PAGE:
Or celebrate Latino culture in style at this year's Chile Harvest Festival, 11 a.m. to 6 p.m. today and tomorrow at a new site in Civic Center Park, Colfax and Broadway. A free-flowing fiesta with one of the best folk-art markets you'll see in these parts, the festival--including demonstrations, storytelling, entertainment and booths selling tasty traditional foods--is free. Call 571-0440.
And a Western flavor will reign today at Littleton's Western Welcome Week Festival Day, a culmination of events that have been ongoing in the downtown area since last week. An arts and crafts festival, children's and grand parades and live music are just a few of the delights along Littleton's Main Street; other tie-in events include an annual used-book sale at nearby Arapahoe Community College and an afternoon country-Western dance at the Elks Lodge, 5749 S. Curtice St. It's all free; call 797-5774.
Lower downtown Denver will play host today when the LoDo Fais Do Do Crawfish Boil and Street Party gets under way for its second year, on 17th St. between Blake and Wynkoop streets from noon to 6 p.m. Promising to be bigger, more organized and better stocked than last year's fledgling party, the Fais Do Do features free music and dancing, family activities and plain old good spirits. But the food--a gazillion pounds of crawfish, red beans and rice, sweet corn, watermelon and pecan pie--is undoubtedly the star of this event. Call 458-6685. And save some room: A few blocks away from the LoDo fete, the Colorado Harvest Market will share late-summer farm bounty with the public from 10 a.m. to 6 p.m. in Larimer Square; call 607-1276.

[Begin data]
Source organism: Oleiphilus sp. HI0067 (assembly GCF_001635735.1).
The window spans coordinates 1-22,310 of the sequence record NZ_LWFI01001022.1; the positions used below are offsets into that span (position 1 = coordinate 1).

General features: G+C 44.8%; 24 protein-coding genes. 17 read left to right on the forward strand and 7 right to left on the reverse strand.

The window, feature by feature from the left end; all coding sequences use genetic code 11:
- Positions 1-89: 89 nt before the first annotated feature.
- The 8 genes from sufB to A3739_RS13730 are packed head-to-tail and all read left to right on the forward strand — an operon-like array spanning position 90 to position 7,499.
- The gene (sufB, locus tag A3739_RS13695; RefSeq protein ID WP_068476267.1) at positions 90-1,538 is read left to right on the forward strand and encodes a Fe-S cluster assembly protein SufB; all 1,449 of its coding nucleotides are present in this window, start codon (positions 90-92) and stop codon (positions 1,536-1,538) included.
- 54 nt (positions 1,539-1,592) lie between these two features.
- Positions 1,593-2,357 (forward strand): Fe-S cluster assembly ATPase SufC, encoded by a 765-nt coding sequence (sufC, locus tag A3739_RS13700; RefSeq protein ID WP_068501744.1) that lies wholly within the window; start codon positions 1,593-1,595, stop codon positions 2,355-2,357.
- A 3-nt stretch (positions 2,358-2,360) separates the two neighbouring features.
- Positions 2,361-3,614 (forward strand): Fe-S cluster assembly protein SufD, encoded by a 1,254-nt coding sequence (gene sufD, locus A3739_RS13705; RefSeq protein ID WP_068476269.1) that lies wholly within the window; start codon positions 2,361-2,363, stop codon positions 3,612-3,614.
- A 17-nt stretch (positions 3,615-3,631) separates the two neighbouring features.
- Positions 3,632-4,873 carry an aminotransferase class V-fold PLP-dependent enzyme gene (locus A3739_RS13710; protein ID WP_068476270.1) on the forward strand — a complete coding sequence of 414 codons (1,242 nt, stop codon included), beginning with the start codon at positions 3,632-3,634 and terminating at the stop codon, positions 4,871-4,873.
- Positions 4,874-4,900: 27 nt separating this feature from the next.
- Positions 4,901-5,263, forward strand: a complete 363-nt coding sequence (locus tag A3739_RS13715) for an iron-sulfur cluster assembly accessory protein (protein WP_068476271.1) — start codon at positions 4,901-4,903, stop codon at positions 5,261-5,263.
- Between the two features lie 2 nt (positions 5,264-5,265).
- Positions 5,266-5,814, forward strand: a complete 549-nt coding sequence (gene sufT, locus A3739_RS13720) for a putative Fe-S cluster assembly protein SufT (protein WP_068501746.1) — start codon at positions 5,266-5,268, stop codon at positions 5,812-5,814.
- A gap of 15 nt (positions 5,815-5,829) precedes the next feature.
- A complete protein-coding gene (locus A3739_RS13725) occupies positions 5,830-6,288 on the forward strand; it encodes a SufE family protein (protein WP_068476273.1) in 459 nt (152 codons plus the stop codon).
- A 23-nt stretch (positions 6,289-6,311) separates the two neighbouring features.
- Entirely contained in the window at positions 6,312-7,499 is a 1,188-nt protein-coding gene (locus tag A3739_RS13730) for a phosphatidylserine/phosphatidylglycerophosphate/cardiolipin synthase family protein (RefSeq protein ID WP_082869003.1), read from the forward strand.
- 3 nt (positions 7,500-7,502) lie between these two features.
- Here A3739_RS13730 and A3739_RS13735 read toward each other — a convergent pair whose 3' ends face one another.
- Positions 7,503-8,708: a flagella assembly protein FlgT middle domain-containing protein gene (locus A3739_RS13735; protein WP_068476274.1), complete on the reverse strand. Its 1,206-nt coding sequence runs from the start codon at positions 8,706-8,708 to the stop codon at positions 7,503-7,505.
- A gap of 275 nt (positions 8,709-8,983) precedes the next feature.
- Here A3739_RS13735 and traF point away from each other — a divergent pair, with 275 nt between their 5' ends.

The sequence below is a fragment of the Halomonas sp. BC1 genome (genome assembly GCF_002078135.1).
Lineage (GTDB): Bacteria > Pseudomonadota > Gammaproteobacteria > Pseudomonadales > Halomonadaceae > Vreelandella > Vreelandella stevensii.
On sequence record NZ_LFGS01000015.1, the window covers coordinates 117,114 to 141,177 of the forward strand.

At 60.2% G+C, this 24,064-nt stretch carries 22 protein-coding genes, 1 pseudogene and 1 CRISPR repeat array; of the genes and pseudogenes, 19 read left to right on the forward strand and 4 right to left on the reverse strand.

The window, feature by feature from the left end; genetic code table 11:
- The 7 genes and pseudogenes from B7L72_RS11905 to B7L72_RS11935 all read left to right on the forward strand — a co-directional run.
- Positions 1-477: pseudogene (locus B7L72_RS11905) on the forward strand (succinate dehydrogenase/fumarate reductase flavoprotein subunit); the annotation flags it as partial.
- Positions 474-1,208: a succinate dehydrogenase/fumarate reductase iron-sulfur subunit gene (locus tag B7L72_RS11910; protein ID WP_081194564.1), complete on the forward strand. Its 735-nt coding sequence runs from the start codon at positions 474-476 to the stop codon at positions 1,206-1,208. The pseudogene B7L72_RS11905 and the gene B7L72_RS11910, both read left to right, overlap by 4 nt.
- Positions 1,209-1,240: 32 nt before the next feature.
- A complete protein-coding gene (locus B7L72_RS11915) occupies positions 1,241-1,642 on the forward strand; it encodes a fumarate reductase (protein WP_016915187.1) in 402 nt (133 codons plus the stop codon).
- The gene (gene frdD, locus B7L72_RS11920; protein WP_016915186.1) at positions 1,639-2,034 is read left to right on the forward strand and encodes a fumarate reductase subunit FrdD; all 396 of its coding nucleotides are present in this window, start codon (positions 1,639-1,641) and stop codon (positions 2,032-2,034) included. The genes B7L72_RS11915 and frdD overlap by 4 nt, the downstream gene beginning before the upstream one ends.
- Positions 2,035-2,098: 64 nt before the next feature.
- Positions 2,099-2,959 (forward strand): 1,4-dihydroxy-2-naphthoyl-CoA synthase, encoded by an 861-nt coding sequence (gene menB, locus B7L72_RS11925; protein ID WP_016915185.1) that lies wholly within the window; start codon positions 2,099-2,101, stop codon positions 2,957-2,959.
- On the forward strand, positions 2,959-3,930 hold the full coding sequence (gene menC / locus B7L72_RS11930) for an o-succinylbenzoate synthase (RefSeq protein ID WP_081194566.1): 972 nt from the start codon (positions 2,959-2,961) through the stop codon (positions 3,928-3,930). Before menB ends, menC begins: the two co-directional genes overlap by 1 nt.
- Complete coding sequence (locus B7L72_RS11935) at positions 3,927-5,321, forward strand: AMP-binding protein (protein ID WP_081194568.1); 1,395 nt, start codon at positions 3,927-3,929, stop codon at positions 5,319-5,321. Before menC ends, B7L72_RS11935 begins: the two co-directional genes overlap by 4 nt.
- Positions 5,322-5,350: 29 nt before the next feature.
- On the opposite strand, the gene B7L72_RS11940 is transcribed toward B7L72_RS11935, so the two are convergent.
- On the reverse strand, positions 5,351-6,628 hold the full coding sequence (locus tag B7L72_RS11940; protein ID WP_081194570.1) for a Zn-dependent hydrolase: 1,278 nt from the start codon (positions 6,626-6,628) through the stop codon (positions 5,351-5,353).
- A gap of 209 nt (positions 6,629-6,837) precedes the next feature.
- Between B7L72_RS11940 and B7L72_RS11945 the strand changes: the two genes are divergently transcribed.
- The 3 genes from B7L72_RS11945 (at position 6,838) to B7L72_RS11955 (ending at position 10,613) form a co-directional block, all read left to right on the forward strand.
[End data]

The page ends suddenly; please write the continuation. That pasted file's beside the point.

It's not much of a stretch to make a connection between Cajun cuisine and Tiny Town--after all, the new project of former Subdude Tommy Malone is about three-quarters Louisianan. So, heck--what better way to wrap up your day on the pseudo bayou than with Malone and bandmates when they crank up their R&B-flavored repertoire tonight at 9 at the Fox Theatre, 1135 13th St., Boulder? Work off your red-bean bloat in style, cher: On the bill with Tiny Town are The Derailers, a no-holds-barred, slick-haired honky-tonk outfit inspired by Buck Owens; for tickets, $10.50, call 443-3399 or 830-TIXS.
Cascades of transparent color trip the light fantastic at the annual Rocky Mountain National Watermedia Exhibition, which opened yesterday at the Foothills Art Center, 809 15th St., Golden. A 99-work visual tableau of painstakingly executed still lifes and portraits, atmospheric landscapes and florals bursting with rainbow colors, the show continues through October 18; a public reception introduces the exhibition today from 2 to 4 p.m.; 279-3922. The center is open 9 a.m. to 4 p.m. Monday through Saturday and 1 to 4 p.m. Sunday; call 279-3922.